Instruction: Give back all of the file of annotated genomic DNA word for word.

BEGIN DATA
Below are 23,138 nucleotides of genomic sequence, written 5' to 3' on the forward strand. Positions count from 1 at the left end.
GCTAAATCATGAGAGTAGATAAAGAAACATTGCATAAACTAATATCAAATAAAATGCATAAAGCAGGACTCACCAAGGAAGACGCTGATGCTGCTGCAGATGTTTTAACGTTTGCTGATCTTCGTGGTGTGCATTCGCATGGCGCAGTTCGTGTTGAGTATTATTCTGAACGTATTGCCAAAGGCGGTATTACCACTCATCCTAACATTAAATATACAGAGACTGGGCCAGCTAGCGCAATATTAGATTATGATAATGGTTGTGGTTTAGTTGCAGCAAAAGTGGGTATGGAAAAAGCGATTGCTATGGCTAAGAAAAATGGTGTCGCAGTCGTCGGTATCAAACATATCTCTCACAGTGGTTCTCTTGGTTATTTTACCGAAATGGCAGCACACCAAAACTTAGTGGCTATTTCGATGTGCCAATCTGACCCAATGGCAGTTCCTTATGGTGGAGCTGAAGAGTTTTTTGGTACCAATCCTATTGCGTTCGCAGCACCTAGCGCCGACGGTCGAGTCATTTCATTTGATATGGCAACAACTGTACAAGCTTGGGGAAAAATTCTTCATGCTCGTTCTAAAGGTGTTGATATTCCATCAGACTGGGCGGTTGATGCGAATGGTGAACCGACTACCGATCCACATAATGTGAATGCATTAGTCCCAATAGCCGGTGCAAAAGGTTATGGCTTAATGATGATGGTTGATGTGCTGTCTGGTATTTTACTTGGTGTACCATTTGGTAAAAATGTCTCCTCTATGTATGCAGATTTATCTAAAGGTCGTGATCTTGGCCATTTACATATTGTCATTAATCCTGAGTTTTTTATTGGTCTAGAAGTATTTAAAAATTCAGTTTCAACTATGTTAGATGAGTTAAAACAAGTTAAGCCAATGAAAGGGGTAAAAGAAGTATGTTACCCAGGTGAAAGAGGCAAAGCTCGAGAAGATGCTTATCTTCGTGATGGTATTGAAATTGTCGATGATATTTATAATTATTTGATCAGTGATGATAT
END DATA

Below are 23,138 nucleotides of genomic sequence, written 5' to 3' on the forward strand. Positions count from 1 at the left end.
GCTAAATCATGAGAGTAGATAAAGAAACATTGCATAAACTAATATCAAATAAAATGCATAAAGCAGGACTCACCAAGGAAGACGCTGATGCTGCTGCAGATGTTTTAACGTTTGCTGATCTTCGTGGTGTGCATTCGCATGGCGCAGTTCGTGTTGAGTATTATTCTGAACGTATTGCCAAAGGCGGTATTACCACTCATCCTAACATTAAATATACAGAGACTGGGCCAGCTAGCGCAATATTAGATTATGATAATGGTTGTGGTTTAGTTGCAGCAAAAGTGGGTATGGAAAAAGCGATTGCTATGGCTAAGAAAAATGGTGTCGCAGTCGTCGGTATCAAACATATCTCTCACAGTGGTTCTCTTGGTTATTTTACCGAAATGGCAGCACACCAAAACTTAGTGGCTATTTCGATGTGCCAATCTGACCCAATGGCAGTTCCTTATGGTGGAGCTGAAGAGTTTTTTGGTACCAATCCTATTGCGTTCGCAGCACCTAGCGCCGACGGTCGAGTCATTTCATTTGATATGGCAACAACTGTACAAGCTTGGGGAAAAATTCTTCATGCTCGTTCTAAAGGTGTTGATATTCCATCAGACTGGGCGGTTGATGCGAATGGTGAACCGACTACCGATCCACATAATGTGAATGCATTAGTCCCAATAGCCGGTGCAAAAGGTTATGGCTTAATGATGATGGTTGATGTGCTGTCTGGTATTTTACTTGGTGTACCATTTGGTAAAAATGTCTCCTCTATGTATGCAGATTTATCTAAAGGTCGTGATCTTGGCCATTTACATATTGTCATTAATCCTGAGTTTTTTATTGGTCTAGAAGTATTTAAAAATTCAGTTTCAACTATGTTAGATGAGTTAAAACAAGTTAAGCCAATGAAAGGGGTAAAAGAAGTATGTTACCCAGGTGAAAGAGGCAAAGCTCGAGAAGATGCTTATCTTCGTGATGGTATTGAAATTGTCGATGATATTTATAATTATTTGATCAGTGATGATAT